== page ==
In February 2001, Jinsha site of ancient Shu, which had slept for three thousand years, was brought to light again. After archaeological studies, the site covers an area of around 5 square kilometers, and it was the location of ancient Shu state, the center of ancient civilization in the upper reaches of the Yangtze River from the end of Shang dynasty to the Western Zhou Dynasty (about 3200-2650 years ago). Archaeologists discovered important relics in the site, including sites of big palaces, large venues for sacrificial activities, living areas and large cemetery, and excavated the densest ivories and the largest number of goldware and jade ware among all the sites of the same period. Most of the Chinese historians argue that as the origin of Chengdu, Jinsha site substantiated the more than 3000-year-old history of Chengdu's urban history.
On April 16, 2007, a theme museum, which aims to protect, study and disseminate the Jinsha Site and Jinsha culture, was built on the locale of the Site. Ten years have passed, does Jinsha Site Museum fulfill its mission as scheduled? What is the correlation between the museum and the city of Chengdu? How she interprets the topic “Site Protection and Urban Development”?
A Decade History of Jinsha Site Museum
Jinsha Site Museum officially opened to the public. Precious treasures including the Sun and Immortal Birds Gold Ornament showed up in China's Top 10 Exhibitions Approaching Jinsha for the First Time.
The museum became a shelter for Chengdu citizens shocked by the earthquake. In the same year, the national 4A scenic spot showed gratitude to those fighting to help others by providing them free admissions.
The 1st Jinsha Sun Festival opened to Chengdu citizens where they enjoyed lantern shows, a variety of performances, exhibitions, and a beautiful flower garden.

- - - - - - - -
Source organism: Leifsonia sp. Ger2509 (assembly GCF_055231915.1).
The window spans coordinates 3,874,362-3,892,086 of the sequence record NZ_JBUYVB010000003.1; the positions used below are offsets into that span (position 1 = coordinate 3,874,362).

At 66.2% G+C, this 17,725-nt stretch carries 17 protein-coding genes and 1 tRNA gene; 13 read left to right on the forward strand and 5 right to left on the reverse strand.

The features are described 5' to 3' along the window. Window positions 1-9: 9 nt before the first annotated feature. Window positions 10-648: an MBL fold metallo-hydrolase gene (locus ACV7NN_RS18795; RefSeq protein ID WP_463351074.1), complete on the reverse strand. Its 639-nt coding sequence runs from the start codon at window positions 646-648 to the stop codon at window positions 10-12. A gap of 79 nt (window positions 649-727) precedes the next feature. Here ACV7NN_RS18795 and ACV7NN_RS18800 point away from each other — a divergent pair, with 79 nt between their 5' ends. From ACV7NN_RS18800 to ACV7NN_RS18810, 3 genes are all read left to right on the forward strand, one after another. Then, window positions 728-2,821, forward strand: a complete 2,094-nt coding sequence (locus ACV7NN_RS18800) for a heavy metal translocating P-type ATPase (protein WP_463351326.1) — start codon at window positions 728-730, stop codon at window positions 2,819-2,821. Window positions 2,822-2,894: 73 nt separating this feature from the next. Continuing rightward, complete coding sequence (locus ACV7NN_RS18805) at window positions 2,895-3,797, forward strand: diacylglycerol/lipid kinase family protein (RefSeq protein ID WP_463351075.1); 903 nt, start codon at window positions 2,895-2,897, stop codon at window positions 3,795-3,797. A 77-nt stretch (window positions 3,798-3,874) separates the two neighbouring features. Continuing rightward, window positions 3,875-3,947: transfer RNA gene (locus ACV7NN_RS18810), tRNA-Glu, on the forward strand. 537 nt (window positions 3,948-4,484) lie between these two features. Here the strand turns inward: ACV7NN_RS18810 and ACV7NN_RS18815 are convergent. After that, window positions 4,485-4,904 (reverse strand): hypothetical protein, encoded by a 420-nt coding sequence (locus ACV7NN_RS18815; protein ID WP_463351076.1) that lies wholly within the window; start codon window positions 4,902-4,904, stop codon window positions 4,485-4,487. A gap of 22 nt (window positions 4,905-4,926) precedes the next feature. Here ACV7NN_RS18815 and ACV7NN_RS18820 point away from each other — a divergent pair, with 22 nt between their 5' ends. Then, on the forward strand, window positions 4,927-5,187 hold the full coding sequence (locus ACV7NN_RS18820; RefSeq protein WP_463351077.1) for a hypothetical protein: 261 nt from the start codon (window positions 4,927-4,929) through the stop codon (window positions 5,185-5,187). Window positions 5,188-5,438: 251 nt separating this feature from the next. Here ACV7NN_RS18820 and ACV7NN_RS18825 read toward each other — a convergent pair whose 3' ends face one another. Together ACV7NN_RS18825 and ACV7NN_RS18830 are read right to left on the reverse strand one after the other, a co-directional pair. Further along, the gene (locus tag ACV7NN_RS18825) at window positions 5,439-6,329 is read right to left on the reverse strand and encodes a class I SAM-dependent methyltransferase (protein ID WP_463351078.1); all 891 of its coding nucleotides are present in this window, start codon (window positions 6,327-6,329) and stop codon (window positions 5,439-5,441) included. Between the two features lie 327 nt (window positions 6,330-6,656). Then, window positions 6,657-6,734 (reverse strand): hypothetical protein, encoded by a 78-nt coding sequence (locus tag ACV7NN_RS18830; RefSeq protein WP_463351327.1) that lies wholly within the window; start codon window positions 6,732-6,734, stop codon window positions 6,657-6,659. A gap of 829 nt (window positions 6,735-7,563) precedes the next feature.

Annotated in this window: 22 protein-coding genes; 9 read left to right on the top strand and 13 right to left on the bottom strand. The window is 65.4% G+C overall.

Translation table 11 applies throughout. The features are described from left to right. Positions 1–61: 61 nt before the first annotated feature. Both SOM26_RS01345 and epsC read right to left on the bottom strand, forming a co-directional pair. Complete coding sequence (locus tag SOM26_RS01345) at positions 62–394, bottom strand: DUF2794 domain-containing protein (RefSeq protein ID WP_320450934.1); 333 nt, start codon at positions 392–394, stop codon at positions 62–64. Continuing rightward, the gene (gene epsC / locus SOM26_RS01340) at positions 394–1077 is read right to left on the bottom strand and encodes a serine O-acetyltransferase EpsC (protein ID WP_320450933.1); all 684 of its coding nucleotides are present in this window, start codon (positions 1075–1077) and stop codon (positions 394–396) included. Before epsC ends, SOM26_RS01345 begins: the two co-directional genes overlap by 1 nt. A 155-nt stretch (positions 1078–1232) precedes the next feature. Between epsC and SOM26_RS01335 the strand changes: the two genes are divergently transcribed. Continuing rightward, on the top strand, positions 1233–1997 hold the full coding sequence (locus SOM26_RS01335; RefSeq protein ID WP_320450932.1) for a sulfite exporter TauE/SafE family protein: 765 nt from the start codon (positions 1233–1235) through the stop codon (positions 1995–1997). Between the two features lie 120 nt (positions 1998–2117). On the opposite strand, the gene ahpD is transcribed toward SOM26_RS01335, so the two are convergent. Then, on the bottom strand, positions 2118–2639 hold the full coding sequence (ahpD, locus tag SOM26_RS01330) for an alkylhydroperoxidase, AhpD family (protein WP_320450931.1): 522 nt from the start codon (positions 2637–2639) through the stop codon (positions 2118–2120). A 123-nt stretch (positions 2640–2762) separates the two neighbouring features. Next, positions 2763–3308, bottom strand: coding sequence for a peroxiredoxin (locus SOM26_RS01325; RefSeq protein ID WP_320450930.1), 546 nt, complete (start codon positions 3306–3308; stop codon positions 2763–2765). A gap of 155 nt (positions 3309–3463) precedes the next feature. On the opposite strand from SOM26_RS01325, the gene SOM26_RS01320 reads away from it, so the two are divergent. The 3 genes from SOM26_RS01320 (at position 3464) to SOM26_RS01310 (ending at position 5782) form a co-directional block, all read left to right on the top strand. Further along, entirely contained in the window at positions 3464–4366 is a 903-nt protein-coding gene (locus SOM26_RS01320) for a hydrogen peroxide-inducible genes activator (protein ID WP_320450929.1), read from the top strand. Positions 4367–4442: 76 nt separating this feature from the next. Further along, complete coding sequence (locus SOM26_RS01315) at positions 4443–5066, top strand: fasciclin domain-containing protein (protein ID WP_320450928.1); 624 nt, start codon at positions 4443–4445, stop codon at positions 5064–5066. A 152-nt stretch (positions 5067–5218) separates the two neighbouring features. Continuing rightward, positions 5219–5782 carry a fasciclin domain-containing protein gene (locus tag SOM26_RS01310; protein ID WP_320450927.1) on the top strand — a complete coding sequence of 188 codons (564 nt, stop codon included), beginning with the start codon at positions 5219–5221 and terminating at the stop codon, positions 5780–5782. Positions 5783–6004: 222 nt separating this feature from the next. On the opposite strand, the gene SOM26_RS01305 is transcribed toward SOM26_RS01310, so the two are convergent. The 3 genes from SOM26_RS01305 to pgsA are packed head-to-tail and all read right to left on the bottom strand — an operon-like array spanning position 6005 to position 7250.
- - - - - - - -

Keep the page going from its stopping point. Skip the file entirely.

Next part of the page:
Jinsha Memory (2001-2011)—Photo Exhibition of the 10th Anniversary of Jinsha's Discovery was successfully held. The first sign language interpreter in the museum introduced to the hearing impaired audiences on how the one-decade development of Jinsha promoted the city’s growth and brought happiness to people’s lives.
The first special exhibition Treasures of Yinxu Ruin started dialogues between ancient Shu cultures and other civilizations from home and abroad. In the same year, Jinsha has been designated as a National First-class Museum and a National Archeological Site Park.
The museum took part in Google Art Project. And the first deer cub was born in Jinsha Deer Garden.
The museum won various prizes and became one of the top 10 museums in China; In the same year, Jinsha was designated as a pilot unit in the national smart museum project, exploring its way through digital guidance, interactive exhibitions, etc.
The newly-opened Youth Education Area attracted teenagers with a variety of interesting and instrumental programs during summertime. Ancient Shu relics traveled to the United States, South Korea, and Austria, becoming a big success.
The image "Golden Monkey Hugging the Sun and Immortal Birds” appeared on Times Square in New York, sending new year's best wishes to the world.
The museum continues on its mission of studying and disseminating the ancient Shu culture. We expect you to take part in this journey for the next decade.
As “city eye”, museum not only matters to urban wealth, but also is closely bound up with residents’ lives, interpersonal relationships and urban environment. In the increasingly homogeneous world, building landmark museums provides a city with essential cultural elements to establish its cultural identity, while tourist attraction, cultural resource, sense of belonging of citizens and subjective well-being brought by the theme museum are also important indicators of modern urban development. From the astounding excavation of the Jinshan Site to the completion and opening of the Jinsha Site Museum, “Sun and Immortal Bird” spreads its wings and soar high with beliefs of ancient Shu people and dreams of modern people. What beautiful interactions will the museum and people of the city have? How will Jinsha Site Museum and Chengdu’s urban development write new chapters? Undoubtedly this will always be a surprising answer.